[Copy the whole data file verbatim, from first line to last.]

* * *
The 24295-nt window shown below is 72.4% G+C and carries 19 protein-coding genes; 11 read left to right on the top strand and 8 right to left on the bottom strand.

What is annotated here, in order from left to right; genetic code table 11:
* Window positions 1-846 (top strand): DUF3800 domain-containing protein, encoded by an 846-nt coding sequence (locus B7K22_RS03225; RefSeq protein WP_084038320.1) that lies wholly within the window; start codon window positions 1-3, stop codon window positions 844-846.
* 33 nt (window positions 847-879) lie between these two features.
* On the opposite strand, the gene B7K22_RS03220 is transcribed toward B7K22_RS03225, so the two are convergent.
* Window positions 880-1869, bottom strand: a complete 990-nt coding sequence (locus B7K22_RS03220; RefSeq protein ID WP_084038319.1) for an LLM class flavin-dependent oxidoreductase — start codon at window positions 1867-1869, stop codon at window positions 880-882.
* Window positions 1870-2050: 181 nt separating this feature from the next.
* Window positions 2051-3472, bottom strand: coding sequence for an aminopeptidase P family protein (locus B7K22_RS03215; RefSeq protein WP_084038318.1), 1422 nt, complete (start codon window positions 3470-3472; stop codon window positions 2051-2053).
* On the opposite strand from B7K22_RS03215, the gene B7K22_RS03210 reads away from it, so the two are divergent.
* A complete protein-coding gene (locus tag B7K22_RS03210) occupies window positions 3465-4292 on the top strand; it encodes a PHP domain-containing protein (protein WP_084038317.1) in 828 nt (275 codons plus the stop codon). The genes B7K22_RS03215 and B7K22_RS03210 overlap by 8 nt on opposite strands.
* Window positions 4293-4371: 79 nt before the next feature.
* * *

The 24295-nt window shown below is 72.4% G+C and carries 19 protein-coding genes; 11 read left to right on the top strand and 8 right to left on the bottom strand.

What is annotated here, in order from left to right; genetic code table 11:
* Window positions 1-846 (top strand): DUF3800 domain-containing protein, encoded by an 846-nt coding sequence (locus B7K22_RS03225; RefSeq protein WP_084038320.1) that lies wholly within the window; start codon window positions 1-3, stop codon window positions 844-846.
* 33 nt (window positions 847-879) lie between these two features.
* On the opposite strand, the gene B7K22_RS03220 is transcribed toward B7K22_RS03225, so the two are convergent.
* Window positions 880-1869, bottom strand: a complete 990-nt coding sequence (locus B7K22_RS03220; RefSeq protein ID WP_084038319.1) for an LLM class flavin-dependent oxidoreductase — start codon at window positions 1867-1869, stop codon at window positions 880-882.
* Window positions 1870-2050: 181 nt separating this feature from the next.
* Window positions 2051-3472, bottom strand: coding sequence for an aminopeptidase P family protein (locus B7K22_RS03215; RefSeq protein WP_084038318.1), 1422 nt, complete (start codon window positions 3470-3472; stop codon window positions 2051-2053).
* On the opposite strand from B7K22_RS03215, the gene B7K22_RS03210 reads away from it, so the two are divergent.
* A complete protein-coding gene (locus tag B7K22_RS03210) occupies window positions 3465-4292 on the top strand; it encodes a PHP domain-containing protein (protein WP_084038317.1) in 828 nt (275 codons plus the stop codon). The genes B7K22_RS03215 and B7K22_RS03210 overlap by 8 nt on opposite strands.
* Window positions 4293-4371: 79 nt before the next feature.